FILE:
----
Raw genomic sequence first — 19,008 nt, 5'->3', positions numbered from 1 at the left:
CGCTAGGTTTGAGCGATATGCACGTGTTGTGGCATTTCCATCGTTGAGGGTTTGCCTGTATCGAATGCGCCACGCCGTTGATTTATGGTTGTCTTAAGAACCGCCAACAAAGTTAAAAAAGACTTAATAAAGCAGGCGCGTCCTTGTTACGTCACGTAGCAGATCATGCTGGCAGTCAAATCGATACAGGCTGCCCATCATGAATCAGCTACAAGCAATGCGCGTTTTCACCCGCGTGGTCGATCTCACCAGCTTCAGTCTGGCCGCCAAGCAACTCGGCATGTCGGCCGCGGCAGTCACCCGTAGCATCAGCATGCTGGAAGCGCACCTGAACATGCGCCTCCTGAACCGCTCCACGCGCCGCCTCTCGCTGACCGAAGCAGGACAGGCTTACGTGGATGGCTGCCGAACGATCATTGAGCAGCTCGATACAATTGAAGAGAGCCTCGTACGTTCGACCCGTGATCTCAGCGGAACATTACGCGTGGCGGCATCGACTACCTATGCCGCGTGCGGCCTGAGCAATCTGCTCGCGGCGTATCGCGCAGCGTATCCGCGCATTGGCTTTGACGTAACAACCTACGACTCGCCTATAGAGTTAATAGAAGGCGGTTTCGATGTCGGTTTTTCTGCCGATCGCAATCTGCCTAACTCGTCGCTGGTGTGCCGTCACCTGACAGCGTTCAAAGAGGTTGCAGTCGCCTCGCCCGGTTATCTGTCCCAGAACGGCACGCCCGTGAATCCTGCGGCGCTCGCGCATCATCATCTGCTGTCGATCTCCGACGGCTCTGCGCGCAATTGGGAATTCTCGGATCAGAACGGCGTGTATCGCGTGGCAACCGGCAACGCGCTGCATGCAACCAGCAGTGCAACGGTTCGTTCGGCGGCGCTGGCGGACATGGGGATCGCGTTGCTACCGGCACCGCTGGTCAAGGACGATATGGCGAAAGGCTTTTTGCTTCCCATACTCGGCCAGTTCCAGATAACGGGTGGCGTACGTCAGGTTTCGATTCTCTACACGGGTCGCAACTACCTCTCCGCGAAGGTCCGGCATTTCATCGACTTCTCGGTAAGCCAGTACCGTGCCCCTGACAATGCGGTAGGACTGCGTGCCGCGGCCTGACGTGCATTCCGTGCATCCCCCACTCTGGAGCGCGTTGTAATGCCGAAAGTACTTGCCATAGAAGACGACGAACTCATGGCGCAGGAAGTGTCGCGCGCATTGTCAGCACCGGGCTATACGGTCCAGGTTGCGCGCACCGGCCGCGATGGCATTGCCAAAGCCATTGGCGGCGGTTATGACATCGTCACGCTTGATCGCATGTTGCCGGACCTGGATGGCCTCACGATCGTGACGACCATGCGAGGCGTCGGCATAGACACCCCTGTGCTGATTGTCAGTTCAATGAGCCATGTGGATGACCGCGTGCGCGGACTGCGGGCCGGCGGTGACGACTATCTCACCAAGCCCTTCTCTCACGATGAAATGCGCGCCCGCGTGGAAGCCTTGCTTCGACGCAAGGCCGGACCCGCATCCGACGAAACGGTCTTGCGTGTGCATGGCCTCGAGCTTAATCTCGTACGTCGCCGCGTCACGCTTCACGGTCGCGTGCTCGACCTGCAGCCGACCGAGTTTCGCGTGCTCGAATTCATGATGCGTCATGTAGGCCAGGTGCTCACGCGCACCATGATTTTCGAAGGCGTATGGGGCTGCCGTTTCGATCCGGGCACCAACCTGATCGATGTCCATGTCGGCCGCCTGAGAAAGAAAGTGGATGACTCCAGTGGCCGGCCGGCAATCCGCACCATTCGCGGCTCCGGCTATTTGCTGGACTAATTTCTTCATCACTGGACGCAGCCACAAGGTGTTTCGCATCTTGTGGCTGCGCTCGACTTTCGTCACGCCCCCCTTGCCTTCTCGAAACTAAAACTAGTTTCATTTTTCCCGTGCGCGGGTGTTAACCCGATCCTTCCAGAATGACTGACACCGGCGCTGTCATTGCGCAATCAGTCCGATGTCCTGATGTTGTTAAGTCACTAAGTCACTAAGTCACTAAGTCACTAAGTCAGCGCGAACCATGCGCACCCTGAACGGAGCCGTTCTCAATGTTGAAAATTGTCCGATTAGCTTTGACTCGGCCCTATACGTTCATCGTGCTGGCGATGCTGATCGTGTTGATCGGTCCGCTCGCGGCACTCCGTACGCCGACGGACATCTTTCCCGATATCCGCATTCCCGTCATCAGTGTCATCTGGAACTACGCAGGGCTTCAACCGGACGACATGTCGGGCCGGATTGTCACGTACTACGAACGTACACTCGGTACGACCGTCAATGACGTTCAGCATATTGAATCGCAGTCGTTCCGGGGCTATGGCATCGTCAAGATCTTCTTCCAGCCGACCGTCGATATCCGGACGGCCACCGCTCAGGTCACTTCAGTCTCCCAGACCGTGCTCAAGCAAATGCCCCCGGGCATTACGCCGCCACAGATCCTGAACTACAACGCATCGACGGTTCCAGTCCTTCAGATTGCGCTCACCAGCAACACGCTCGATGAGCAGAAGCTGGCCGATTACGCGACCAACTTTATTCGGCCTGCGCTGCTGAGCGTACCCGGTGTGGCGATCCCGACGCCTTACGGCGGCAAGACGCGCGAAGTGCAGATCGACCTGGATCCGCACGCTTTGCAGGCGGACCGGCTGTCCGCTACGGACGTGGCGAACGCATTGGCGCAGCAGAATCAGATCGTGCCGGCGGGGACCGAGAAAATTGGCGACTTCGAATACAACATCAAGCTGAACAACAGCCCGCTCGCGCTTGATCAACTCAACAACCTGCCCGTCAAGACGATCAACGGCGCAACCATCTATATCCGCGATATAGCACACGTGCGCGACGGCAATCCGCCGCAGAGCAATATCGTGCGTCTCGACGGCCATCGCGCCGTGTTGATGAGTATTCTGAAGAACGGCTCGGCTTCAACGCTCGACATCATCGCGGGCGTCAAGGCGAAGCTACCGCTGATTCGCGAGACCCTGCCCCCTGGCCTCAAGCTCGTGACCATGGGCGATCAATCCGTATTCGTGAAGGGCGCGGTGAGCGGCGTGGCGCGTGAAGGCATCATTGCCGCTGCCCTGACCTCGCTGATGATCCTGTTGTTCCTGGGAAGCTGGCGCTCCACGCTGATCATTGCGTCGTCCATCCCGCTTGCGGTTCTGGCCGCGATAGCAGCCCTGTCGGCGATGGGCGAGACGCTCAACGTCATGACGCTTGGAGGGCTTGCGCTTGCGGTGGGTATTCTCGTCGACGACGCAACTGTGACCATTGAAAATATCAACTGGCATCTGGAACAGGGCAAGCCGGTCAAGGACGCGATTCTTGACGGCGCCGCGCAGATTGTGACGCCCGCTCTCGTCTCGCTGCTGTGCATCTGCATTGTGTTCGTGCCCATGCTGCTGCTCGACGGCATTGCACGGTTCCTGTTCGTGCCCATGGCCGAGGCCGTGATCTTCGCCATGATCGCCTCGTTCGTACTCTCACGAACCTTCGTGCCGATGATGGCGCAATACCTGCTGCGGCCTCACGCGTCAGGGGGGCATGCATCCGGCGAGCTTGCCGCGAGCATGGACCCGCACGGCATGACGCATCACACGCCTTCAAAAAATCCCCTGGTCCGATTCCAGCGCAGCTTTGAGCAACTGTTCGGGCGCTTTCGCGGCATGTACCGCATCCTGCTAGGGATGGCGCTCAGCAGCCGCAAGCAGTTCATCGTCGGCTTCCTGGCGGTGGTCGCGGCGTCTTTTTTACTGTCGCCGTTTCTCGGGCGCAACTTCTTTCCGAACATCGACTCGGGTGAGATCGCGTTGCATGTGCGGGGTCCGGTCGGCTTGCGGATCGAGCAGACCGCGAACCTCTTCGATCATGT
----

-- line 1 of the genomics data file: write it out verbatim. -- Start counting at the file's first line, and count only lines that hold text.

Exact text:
Raw genomic sequence first — 19,008 nt, 5'->3', positions numbered from 1 at the left: